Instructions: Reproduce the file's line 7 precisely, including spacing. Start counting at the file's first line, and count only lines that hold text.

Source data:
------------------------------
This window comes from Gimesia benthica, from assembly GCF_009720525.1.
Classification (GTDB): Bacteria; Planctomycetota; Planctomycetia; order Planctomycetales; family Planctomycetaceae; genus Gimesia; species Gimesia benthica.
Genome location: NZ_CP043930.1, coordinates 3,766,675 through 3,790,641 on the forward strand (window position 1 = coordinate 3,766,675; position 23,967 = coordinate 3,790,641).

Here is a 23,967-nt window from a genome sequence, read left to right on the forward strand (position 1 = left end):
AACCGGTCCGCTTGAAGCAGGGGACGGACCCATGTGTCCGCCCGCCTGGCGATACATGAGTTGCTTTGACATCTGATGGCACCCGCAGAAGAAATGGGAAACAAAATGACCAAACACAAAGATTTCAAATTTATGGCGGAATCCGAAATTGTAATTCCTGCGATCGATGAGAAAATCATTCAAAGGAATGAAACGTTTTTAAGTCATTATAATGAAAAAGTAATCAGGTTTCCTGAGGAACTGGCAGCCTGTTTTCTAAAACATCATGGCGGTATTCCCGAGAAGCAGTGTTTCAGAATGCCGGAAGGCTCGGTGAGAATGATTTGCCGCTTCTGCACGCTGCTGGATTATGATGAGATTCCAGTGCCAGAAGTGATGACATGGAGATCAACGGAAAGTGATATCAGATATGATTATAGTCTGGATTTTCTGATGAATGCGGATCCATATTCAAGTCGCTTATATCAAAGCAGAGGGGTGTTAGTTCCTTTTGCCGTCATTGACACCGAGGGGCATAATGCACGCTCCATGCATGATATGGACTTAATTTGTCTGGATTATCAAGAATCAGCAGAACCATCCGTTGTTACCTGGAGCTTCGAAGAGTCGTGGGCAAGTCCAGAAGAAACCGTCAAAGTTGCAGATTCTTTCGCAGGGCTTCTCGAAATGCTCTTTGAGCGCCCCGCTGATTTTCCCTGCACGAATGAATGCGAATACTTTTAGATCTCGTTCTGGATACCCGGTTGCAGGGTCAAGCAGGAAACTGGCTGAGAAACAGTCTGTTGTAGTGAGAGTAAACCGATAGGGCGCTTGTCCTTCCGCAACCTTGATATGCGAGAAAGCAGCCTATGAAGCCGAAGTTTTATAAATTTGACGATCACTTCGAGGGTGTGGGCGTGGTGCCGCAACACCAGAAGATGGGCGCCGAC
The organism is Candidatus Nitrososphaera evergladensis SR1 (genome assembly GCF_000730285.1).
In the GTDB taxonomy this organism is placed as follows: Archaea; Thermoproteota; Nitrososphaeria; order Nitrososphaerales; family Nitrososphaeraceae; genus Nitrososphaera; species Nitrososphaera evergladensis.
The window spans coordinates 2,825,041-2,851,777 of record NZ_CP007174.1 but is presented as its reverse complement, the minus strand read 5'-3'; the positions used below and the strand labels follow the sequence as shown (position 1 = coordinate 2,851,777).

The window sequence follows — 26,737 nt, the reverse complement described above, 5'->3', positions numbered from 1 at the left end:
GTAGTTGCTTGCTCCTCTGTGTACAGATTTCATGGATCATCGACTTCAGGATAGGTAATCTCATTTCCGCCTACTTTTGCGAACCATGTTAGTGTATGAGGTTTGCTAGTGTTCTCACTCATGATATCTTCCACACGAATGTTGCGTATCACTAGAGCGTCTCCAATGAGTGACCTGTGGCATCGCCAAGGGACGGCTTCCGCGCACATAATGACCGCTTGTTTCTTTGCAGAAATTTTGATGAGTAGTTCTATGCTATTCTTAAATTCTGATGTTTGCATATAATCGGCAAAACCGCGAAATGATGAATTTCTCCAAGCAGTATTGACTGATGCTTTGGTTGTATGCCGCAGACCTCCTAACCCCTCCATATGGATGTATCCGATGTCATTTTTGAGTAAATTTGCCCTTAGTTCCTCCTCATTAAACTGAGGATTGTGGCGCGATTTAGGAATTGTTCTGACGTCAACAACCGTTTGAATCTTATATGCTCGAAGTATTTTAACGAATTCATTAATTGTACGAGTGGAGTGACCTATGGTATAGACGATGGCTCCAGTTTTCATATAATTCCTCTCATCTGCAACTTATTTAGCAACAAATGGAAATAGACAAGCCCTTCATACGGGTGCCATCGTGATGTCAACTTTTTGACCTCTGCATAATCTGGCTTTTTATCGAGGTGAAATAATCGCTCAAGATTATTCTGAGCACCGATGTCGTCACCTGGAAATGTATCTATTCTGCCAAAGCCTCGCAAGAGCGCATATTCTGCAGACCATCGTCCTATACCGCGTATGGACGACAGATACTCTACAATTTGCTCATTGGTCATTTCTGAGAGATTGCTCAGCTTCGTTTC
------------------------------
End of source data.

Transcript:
In the GTDB taxonomy this organism is placed as follows: Archaea; Thermoproteota; Nitrososphaeria; order Nitrososphaerales; family Nitrososphaeraceae; genus Nitrososphaera; species Nitrososphaera evergladensis.